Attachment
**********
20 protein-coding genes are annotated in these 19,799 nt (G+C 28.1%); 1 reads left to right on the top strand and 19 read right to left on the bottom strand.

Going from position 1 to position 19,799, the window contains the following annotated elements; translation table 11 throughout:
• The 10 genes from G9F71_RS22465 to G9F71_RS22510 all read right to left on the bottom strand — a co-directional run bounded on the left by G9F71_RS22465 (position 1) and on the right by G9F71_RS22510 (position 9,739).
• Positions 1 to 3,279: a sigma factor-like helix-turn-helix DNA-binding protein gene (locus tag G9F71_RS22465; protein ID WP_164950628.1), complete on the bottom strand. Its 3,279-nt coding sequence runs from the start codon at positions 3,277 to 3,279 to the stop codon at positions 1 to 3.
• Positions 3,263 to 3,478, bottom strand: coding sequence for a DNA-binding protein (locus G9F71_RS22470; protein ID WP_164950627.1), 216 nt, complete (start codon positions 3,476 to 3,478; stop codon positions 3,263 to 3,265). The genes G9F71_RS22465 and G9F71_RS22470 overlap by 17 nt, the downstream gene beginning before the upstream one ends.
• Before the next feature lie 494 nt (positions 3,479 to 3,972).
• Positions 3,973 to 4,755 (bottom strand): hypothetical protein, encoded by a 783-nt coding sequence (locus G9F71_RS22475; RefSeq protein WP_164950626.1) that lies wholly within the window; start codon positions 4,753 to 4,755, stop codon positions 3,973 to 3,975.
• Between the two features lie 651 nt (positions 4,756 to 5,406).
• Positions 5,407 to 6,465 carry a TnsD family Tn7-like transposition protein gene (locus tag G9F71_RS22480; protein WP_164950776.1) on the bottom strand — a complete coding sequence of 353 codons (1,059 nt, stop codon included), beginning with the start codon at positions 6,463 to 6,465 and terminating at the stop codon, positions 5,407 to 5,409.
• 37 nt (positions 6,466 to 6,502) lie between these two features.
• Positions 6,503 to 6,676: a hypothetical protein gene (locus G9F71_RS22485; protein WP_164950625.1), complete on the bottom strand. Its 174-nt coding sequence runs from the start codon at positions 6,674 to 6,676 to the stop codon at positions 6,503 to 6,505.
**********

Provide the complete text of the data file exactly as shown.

20 protein-coding genes are annotated in these 19,799 nt (G+C 28.1%); 1 reads left to right on the top strand and 19 read right to left on the bottom strand.

Going from position 1 to position 19,799, the window contains the following annotated elements; translation table 11 throughout:
• The 10 genes from G9F71_RS22465 to G9F71_RS22510 all read right to left on the bottom strand — a co-directional run bounded on the left by G9F71_RS22465 (position 1) and on the right by G9F71_RS22510 (position 9,739).
• Positions 1 to 3,279: a sigma factor-like helix-turn-helix DNA-binding protein gene (locus tag G9F71_RS22465; protein ID WP_164950628.1), complete on the bottom strand. Its 3,279-nt coding sequence runs from the start codon at positions 3,277 to 3,279 to the stop codon at positions 1 to 3.
• Positions 3,263 to 3,478, bottom strand: coding sequence for a DNA-binding protein (locus G9F71_RS22470; protein ID WP_164950627.1), 216 nt, complete (start codon positions 3,476 to 3,478; stop codon positions 3,263 to 3,265). The genes G9F71_RS22465 and G9F71_RS22470 overlap by 17 nt, the downstream gene beginning before the upstream one ends.
• Before the next feature lie 494 nt (positions 3,479 to 3,972).
• Positions 3,973 to 4,755 (bottom strand): hypothetical protein, encoded by a 783-nt coding sequence (locus G9F71_RS22475; RefSeq protein WP_164950626.1) that lies wholly within the window; start codon positions 4,753 to 4,755, stop codon positions 3,973 to 3,975.
• Between the two features lie 651 nt (positions 4,756 to 5,406).
• Positions 5,407 to 6,465 carry a TnsD family Tn7-like transposition protein gene (locus tag G9F71_RS22480; protein WP_164950776.1) on the bottom strand — a complete coding sequence of 353 codons (1,059 nt, stop codon included), beginning with the start codon at positions 6,463 to 6,465 and terminating at the stop codon, positions 5,407 to 5,409.
• 37 nt (positions 6,466 to 6,502) lie between these two features.
• Positions 6,503 to 6,676: a hypothetical protein gene (locus G9F71_RS22485; protein WP_164950625.1), complete on the bottom strand. Its 174-nt coding sequence runs from the start codon at positions 6,674 to 6,676 to the stop codon at positions 6,503 to 6,505.